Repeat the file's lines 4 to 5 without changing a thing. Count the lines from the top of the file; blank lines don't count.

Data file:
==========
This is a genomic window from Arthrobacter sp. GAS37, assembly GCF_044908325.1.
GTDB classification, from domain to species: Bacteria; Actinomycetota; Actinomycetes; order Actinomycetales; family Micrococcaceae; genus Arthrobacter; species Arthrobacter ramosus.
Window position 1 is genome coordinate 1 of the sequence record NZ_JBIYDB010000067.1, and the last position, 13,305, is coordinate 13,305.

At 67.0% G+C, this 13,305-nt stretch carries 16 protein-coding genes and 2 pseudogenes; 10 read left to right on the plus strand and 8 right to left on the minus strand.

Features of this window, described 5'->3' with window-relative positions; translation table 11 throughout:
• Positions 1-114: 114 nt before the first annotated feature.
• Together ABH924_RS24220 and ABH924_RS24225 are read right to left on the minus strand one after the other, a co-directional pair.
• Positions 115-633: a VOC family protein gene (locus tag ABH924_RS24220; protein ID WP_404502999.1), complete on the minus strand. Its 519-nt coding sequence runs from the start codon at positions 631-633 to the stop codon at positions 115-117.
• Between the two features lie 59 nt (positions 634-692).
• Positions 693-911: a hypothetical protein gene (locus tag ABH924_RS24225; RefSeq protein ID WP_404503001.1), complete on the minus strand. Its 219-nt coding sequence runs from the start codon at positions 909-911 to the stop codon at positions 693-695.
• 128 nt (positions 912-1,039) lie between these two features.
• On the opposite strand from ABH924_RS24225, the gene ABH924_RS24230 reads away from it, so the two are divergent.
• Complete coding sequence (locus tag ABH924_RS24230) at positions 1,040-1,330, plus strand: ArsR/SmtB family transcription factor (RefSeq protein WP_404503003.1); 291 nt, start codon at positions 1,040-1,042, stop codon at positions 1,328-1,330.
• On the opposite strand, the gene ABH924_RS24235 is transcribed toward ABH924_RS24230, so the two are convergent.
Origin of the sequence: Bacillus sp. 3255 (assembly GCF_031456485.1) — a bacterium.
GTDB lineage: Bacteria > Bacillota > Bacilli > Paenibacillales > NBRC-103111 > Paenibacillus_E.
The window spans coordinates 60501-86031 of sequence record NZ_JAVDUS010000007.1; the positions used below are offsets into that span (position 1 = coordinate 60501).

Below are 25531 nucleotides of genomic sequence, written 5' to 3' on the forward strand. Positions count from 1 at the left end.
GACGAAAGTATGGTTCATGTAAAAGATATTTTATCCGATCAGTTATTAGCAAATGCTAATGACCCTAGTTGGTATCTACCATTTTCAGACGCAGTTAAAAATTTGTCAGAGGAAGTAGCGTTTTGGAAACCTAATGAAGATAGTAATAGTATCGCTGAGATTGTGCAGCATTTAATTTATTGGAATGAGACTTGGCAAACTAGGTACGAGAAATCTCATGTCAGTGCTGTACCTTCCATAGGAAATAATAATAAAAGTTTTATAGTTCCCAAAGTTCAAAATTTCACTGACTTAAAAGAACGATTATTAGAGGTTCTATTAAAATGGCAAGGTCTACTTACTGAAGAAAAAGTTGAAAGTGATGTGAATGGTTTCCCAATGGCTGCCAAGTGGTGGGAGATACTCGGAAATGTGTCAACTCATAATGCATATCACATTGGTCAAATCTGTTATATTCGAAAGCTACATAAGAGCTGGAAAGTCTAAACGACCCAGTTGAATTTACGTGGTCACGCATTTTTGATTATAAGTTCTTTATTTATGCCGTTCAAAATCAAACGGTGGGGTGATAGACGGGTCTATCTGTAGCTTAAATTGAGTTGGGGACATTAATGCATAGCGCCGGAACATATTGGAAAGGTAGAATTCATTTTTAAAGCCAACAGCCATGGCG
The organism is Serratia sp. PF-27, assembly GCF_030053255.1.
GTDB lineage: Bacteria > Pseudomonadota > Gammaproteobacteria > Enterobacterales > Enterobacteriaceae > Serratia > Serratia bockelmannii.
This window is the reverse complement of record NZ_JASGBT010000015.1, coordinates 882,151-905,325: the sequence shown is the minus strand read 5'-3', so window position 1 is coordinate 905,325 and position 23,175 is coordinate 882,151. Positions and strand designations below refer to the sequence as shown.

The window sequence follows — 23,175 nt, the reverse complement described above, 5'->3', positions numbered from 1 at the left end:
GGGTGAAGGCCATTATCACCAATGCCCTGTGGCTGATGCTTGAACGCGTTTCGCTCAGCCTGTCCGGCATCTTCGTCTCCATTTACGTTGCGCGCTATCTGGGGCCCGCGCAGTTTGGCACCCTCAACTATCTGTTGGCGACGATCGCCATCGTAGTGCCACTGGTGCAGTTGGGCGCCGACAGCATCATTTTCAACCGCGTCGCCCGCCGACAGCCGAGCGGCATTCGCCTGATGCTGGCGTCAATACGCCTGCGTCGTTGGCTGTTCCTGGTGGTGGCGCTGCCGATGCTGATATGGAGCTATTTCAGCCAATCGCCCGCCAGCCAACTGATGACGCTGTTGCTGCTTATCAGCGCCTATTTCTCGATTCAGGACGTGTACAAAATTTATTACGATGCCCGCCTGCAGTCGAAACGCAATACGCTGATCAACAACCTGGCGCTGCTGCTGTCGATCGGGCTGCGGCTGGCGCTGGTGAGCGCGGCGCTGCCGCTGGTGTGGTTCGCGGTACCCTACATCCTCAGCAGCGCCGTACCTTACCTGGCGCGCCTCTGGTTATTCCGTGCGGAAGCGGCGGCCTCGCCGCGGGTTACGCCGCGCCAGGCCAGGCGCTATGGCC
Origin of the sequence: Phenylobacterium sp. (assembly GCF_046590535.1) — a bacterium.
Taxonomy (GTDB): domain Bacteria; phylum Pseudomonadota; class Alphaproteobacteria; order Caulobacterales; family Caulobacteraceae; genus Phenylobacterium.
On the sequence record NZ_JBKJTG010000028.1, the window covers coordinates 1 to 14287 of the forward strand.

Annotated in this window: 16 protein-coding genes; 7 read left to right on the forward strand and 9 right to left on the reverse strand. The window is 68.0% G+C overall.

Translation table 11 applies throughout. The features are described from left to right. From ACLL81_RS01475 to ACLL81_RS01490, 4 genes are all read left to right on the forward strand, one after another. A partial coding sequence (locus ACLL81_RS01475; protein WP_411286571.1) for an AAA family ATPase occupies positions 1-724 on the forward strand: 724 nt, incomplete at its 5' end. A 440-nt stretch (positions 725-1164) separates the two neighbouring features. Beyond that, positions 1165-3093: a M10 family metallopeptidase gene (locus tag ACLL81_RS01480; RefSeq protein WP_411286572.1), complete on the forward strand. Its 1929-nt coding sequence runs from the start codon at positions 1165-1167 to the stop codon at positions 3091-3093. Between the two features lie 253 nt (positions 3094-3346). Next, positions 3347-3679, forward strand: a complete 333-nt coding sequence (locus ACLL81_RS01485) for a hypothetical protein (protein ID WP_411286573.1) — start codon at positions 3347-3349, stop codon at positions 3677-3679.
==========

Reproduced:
At 67.0% G+C, this 13,305-nt stretch carries 16 protein-coding genes and 2 pseudogenes; 10 read left to right on the plus strand and 8 right to left on the minus strand.

Features of this window, described 5'->3' with window-relative positions; translation table 11 throughout: